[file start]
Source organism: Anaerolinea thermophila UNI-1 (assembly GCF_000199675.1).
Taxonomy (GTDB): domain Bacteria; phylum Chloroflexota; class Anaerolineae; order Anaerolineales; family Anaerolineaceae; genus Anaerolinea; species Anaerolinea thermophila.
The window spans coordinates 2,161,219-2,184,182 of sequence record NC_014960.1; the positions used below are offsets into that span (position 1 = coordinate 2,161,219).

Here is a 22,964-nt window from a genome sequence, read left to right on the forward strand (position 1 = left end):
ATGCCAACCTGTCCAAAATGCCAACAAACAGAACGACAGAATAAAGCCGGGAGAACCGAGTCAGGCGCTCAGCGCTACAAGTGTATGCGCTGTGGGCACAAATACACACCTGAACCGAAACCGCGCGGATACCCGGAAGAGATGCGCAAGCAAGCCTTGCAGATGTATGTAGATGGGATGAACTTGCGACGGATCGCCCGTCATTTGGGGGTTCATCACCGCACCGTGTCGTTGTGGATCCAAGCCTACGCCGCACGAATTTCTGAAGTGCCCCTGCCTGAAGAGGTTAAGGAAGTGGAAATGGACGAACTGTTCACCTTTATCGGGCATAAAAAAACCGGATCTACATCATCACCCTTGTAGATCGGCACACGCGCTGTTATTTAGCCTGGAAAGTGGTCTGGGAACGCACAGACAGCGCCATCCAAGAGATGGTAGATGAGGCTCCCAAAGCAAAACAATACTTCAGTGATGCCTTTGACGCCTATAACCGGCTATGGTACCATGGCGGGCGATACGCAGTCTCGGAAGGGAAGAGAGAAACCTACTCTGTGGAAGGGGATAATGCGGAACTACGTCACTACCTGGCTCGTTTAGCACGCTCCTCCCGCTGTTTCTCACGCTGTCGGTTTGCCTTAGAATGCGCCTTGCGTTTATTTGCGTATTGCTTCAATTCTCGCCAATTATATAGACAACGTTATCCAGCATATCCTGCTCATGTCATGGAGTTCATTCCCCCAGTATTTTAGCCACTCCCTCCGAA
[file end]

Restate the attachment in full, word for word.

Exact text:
Source organism: Anaerolinea thermophila UNI-1 (assembly GCF_000199675.1).
Taxonomy (GTDB): domain Bacteria; phylum Chloroflexota; class Anaerolineae; order Anaerolineales; family Anaerolineaceae; genus Anaerolinea; species Anaerolinea thermophila.
The window spans coordinates 2,161,219-2,184,182 of sequence record NC_014960.1; the positions used below are offsets into that span (position 1 = coordinate 2,161,219).

Here is a 22,964-nt window from a genome sequence, read left to right on the forward strand (position 1 = left end):
ATGCCAACCTGTCCAAAATGCCAACAAACAGAACGACAGAATAAAGCCGGGAGAACCGAGTCAGGCGCTCAGCGCTACAAGTGTATGCGCTGTGGGCACAAATACACACCTGAACCGAAACCGCGCGGATACCCGGAAGAGATGCGCAAGCAAGCCTTGCAGATGTATGTAGATGGGATGAACTTGCGACGGATCGCCCGTCATTTGGGGGTTCATCACCGCACCGTGTCGTTGTGGATCCAAGCCTACGCCGCACGAATTTCTGAAGTGCCCCTGCCTGAAGAGGTTAAGGAAGTGGAAATGGACGAACTGTTCACCTTTATCGGGCATAAAAAAACCGGATCTACATCATCACCCTTGTAGATCGGCACACGCGCTGTTATTTAGCCTGGAAAGTGGTCTGGGAACGCACAGACAGCGCCATCCAAGAGATGGTAGATGAGGCTCCCAAAGCAAAACAATACTTCAGTGATGCCTTTGACGCCTATAACCGGCTATGGTACCATGGCGGGCGATACGCAGTCTCGGAAGGGAAGAGAGAAACCTACTCTGTGGAAGGGGATAATGCGGAACTACGTCACTACCTGGCTCGTTTAGCACGCTCCTCCCGCTGTTTCTCACGCTGTCGGTTTGCCTTAGAATGCGCCTTGCGTTTATTTGCGTATTGCTTCAATTCTCGCCAATTATATAGACAACGTTATCCAGCATATCCTGCTCATGTCATGGAGTTCATTCCCCCAGTATTTTAGCCACTCCCTCCGAA